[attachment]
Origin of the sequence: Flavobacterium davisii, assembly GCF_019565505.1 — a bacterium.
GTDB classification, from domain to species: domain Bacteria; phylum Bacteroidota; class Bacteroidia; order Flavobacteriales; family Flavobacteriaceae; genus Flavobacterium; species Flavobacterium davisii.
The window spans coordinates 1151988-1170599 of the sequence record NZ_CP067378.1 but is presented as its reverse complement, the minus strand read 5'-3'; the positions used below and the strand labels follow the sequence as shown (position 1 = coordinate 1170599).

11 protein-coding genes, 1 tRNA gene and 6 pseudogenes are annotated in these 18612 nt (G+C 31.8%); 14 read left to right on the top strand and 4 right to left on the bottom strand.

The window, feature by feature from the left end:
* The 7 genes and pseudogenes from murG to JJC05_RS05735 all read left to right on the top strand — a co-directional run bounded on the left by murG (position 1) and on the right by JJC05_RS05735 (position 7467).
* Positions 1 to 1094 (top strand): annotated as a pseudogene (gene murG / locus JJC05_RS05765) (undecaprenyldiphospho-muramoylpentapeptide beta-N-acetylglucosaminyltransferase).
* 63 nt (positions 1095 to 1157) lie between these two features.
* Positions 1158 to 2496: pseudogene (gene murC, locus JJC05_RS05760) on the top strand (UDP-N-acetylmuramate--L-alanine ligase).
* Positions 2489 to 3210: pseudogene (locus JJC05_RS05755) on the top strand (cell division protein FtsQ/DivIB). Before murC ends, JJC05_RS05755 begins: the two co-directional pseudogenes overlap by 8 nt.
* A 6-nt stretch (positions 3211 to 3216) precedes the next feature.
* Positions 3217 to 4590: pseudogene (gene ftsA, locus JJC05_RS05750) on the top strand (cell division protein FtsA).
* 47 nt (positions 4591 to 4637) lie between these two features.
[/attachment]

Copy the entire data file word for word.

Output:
Origin of the sequence: Flavobacterium davisii, assembly GCF_019565505.1 — a bacterium.
GTDB classification, from domain to species: domain Bacteria; phylum Bacteroidota; class Bacteroidia; order Flavobacteriales; family Flavobacteriaceae; genus Flavobacterium; species Flavobacterium davisii.
The window spans coordinates 1151988-1170599 of the sequence record NZ_CP067378.1 but is presented as its reverse complement, the minus strand read 5'-3'; the positions used below and the strand labels follow the sequence as shown (position 1 = coordinate 1170599).

11 protein-coding genes, 1 tRNA gene and 6 pseudogenes are annotated in these 18612 nt (G+C 31.8%); 14 read left to right on the top strand and 4 right to left on the bottom strand.

The window, feature by feature from the left end:
* The 7 genes and pseudogenes from murG to JJC05_RS05735 all read left to right on the top strand — a co-directional run bounded on the left by murG (position 1) and on the right by JJC05_RS05735 (position 7467).
* Positions 1 to 1094 (top strand): annotated as a pseudogene (gene murG / locus JJC05_RS05765) (undecaprenyldiphospho-muramoylpentapeptide beta-N-acetylglucosaminyltransferase).
* 63 nt (positions 1095 to 1157) lie between these two features.
* Positions 1158 to 2496: pseudogene (gene murC, locus JJC05_RS05760) on the top strand (UDP-N-acetylmuramate--L-alanine ligase).
* Positions 2489 to 3210: pseudogene (locus JJC05_RS05755) on the top strand (cell division protein FtsQ/DivIB). Before murC ends, JJC05_RS05755 begins: the two co-directional pseudogenes overlap by 8 nt.
* A 6-nt stretch (positions 3211 to 3216) precedes the next feature.
* Positions 3217 to 4590: pseudogene (gene ftsA, locus JJC05_RS05750) on the top strand (cell division protein FtsA).
* 47 nt (positions 4591 to 4637) lie between these two features.